DuBOIS – Supervisors of the Township of Sandy, at their meeting on Monday, welcomed residents to comment and ask questions about the proposed merger between the Township and the Town of DuBois.
The meeting, which moved from the township’s usual municipal building to the West Sandy Fire Co. on Dixon Avenue, brought together about 30 residents, many of whom shared their views on the proposed referendum. November 2, which presents a consolidation within the framework of a third-class city and a council-director type government.
Steven Smith, of Treasure Lake, referring to the Pennsylvania Economy League (PEL) which conducted a review last week on its independent consolidation study for DuBois and the Township, said he thought “they significantly overestimated tax savings “.
He noted that the PEL did not include changes in police and staff pay / benefits, facility modifications / additions and transition costs.
Smith also asked why the residents of Treasure Lake should take responsibility for the water supply system when there is no possibility that they will ever use it.
“When we are consolidated, we will take this responsibility for this debt…” said Smith. “Why would Treasure Lake agree?” “
Smith also said the population of Treasure Lake jumped 38% in the last census.
“By consolidating, that percentage of the population with a combined entity was 19 percent,” Smith said. “Why would Treasure Lake be willing to lose its influence over its local government?” It just doesn’t make sense.
Linda Van Slice, from Sabula, said: “What we’re wondering about this consolidation is how is it going to affect us there because we’re probably not going to see water and of sewers. And even if we do, should we abandon our wells and septic system? The other thing is what else would they do for us there? Our roads are not maintained now. Our land (roads) is always messy, very difficult to drive. So we don’t see road maintenance the way we should. What will happen to us when it becomes the Town of DuBois?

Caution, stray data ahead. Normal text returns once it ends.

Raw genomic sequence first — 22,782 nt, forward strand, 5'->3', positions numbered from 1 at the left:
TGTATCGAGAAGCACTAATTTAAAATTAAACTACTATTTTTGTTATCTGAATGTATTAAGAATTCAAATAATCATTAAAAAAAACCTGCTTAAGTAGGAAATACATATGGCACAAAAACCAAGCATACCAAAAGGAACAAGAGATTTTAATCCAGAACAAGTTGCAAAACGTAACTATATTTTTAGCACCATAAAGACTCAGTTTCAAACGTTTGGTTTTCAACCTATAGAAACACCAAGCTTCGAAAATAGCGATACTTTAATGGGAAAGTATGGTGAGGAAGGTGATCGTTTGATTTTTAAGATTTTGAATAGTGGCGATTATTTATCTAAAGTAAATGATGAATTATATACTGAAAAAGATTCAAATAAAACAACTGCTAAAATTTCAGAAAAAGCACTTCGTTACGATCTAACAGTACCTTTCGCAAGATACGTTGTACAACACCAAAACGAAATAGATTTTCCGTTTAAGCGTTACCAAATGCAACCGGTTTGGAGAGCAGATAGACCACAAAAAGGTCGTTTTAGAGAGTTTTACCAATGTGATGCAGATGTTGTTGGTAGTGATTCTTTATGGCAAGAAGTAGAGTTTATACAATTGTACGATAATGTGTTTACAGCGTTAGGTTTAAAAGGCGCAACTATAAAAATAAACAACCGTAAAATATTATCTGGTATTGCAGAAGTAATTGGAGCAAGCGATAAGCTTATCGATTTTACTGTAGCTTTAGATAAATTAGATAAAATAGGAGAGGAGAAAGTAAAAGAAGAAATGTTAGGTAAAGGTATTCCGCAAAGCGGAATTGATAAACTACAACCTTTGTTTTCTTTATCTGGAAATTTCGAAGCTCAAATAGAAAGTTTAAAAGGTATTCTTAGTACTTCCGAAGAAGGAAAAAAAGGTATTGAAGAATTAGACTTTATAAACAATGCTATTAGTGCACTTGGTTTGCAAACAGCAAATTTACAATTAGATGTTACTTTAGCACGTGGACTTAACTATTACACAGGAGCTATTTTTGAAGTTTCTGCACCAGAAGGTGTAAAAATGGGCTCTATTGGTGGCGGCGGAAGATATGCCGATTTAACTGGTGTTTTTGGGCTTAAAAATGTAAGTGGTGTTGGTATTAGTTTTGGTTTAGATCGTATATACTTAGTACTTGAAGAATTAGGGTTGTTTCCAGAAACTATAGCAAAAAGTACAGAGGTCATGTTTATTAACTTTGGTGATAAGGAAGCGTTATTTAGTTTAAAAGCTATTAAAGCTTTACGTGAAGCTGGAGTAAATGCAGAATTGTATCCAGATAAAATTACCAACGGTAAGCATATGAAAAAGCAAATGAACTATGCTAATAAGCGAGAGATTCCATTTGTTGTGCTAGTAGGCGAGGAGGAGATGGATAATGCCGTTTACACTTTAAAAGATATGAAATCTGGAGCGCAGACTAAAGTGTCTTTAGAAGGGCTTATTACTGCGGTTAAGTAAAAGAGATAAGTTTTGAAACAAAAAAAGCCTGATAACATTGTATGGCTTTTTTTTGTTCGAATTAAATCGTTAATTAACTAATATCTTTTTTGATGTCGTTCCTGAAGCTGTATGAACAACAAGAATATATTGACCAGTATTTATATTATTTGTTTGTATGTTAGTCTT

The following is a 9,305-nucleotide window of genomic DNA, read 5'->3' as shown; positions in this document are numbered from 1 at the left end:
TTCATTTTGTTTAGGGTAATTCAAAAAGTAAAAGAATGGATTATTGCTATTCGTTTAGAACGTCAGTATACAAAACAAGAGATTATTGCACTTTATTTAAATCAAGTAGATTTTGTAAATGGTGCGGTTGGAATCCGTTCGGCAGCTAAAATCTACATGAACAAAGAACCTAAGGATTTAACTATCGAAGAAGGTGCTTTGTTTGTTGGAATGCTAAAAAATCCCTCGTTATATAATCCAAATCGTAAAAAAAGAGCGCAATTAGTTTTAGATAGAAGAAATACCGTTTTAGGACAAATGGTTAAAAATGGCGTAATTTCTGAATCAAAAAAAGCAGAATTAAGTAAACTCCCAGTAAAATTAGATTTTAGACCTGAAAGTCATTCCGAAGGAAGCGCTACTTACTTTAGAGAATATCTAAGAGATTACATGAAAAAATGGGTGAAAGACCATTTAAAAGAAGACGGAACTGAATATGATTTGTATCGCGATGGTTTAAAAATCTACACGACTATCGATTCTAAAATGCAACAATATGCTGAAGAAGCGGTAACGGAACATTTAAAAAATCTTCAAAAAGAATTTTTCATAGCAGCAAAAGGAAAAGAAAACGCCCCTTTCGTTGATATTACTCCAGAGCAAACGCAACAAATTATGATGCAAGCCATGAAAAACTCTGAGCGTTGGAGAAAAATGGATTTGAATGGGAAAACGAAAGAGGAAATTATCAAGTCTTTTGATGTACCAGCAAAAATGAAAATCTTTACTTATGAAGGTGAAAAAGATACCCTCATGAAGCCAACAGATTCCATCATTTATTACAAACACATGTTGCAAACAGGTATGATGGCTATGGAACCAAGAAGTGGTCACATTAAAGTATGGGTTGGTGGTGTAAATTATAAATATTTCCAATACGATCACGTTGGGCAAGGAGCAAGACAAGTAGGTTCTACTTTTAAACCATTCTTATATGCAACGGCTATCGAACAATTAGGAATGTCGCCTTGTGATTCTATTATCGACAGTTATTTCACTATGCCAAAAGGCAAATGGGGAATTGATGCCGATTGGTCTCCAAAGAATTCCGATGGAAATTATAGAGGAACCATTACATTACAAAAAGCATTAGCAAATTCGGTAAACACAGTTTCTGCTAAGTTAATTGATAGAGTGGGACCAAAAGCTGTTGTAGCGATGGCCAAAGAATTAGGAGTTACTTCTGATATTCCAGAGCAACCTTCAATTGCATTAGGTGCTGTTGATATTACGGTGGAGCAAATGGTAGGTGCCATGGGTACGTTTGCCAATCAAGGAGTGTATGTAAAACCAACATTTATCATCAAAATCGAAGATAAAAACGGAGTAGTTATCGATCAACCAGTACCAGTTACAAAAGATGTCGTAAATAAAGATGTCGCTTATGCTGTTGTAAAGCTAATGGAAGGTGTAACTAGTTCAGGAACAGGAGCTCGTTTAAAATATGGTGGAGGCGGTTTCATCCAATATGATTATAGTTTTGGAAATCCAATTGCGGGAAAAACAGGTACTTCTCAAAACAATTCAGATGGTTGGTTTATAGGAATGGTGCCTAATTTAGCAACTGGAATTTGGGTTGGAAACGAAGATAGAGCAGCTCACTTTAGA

Van Slice also expressed concern that there are currently no gun dumps in the town of DuBois and how that would affect township residents.
According to the consolidation study, a Pennsylvania Game Commission law enforcement supervisor for the North Central region, which covers Clearfield County, said a consolidation or new municipal statute would not change hunting rights, as these are decided at state level. He further said that recent court rulings have affirmed that municipalities cannot replace state hunting law by attempting to prohibit or restrict it beyond current state practice.
Charley Reynolds has said he is in favor of a smaller government.
“My personal experience with larger government has been that there are a lot of fun things going on,” Reynolds said. “I was in favor of consolidation before going to this (PEL) meeting, now I’m not sure.”
Reynolds said everything he heard at last week’s PEL meeting was “positive, positive, positive.” He said it cannot be true that there is nothing negative about consolidation.
Terry Noble, who thanked the supervisors for bringing this issue to the fore and for the work they do for the township, spoke in favor of consolidation.